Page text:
948 Shell Creek … Fog

The flight deserves a good write up.
16 minutes duration
1300ft max. alt

It was 68 degrees before first light.  When I left the house it was just hazy but got thicker as I went inland, it was pea soup as I pasted Hwy 75… it was so bad that I missed the turnoff to Washington loop.  I tried to gauge the wind but couldn’t get a view of the flags, atop the derrick at the water treatment plant.  Surprisingly at the airpark it wasn’t so bad, I could see across the runway and figured that I could probably see well enough to launch and climb into clear air.

While setting up, the fog lifted slightly and I could see clearly from the surface to about 50 feet.  The wind was out of the ENE at 4-5mph.  I inflated without issue and turned down the runway launching about 70 degrees off the wind.    Almost immediately, (50ft/AGL), I was blinded by the fog.   At 250 ft the wind direction changed to ESE and I raced toward Shell Creek at 50mph.  Every once in a while I was able to get a glimpse of the creek meandering below me.  Turning into the wind I steered toward the radio tower which was the only visible landmark.

I was hoping to see through some holes to navigate but was just barely able to make out a few high contrast shapes.  At 1300ft it was cotton candy as far as I could see and it didn’t look like it would get any better,  and…. could possibly get worse.  I didn’t want to try a blind landing.  The GPS was great for flight data but as a map and navigational aid, not so much.

So… While I could still make out the where the airstrip was I turned back and circled down at the south end of the runway.  I spiraled down at 450ft/min and held my breath.  Finally, I could see Richards house from 100ft AGL.  I turned onto final and glided in.   I overshot the wing bag by several hundred feet but that was just fine compared with landing short and maybe hitting a fence.

This was a really marginal flight but I’M GLAD I DID IT.

Beautiful night that turned out to be a pucker # 653 at Vance Brand

I labeled this post with bad launch and Hairy Flight but really it was not bad just challenging.

It was hot all day and 89 degrees when I got to the field at 6:45.  I took my time setting up to let the air mellow.  At 7:15 I had set up with my new A Assists and blew the first launch.  The keeper I had used to attach the ratchet to the Assist wasn’t strong enough and it blew out.  I reattached them with heavy zip ties and tried again.  This time I wish I had someone with a video camera.  The wing hung back and so I reached up and gave the assists a little help.  I must have got a better push with the right arm because the wing shot up but was only flying on the right side.  I looked to the left and the whole left side was hanging down like a limp dick but the air was still and I had lots of room so I backed off the throttle and coaxed the wing back up with a few pulls on the brake.  It was the longest roll out and take off since the time in Meadow Lake with the 23 hp Briggs.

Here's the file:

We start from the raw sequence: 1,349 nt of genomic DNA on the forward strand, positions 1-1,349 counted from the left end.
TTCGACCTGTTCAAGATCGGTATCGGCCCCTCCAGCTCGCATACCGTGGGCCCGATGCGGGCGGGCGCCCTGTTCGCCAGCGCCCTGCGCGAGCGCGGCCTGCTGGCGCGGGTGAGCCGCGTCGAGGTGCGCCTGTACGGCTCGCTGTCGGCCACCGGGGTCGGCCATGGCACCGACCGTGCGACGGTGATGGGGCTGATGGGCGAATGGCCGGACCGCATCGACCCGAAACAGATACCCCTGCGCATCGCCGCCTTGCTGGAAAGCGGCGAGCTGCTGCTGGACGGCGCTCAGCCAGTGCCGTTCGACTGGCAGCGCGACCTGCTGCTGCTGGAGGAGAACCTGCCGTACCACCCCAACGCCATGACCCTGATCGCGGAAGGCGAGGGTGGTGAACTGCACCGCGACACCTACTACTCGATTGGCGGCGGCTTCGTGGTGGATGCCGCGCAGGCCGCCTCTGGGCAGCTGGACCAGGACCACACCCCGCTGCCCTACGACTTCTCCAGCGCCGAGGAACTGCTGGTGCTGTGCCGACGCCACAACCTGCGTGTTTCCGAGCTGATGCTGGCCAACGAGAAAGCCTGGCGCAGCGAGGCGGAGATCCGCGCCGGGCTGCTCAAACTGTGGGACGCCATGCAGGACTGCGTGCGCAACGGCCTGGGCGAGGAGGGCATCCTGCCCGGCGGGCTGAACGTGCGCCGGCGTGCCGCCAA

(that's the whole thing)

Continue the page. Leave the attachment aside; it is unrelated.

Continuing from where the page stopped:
The air was OK until I got to 500 feet where there was a layer of rowdy air.  I powered through that and found good air at 1000 feet AGL.  I went South and West until I found my self at Boulder Reservoir I was at 6000 feet MSL and there wasn’t a puff on the lake so I descended to about 200 feet AGL and cruised the shoreline.  When I got over the Marina area it started to get bumpy so I climbed out and started back.

About half way home I encountered a headwind and was flying at 10 to 15 mph.  The air temp dropped several degrees and I was feeling “puffs which is not normal.  I was able to pick up speed by crabbing but it still took a long time to get back to Vance Brand.  The wind had shifted from Northerly to Easterly and I was about 1 and a half miles west of the field when I encountered some really nasty air.  I was starting to get some minor tip collapses and being bounced up and down 50 to 100 feet at a time.  Earlier I’d flown through some patches of big lift and sink but that was at 6500 ft. It was a whole different story at 300 feet and it stayed that way all the way back to the field.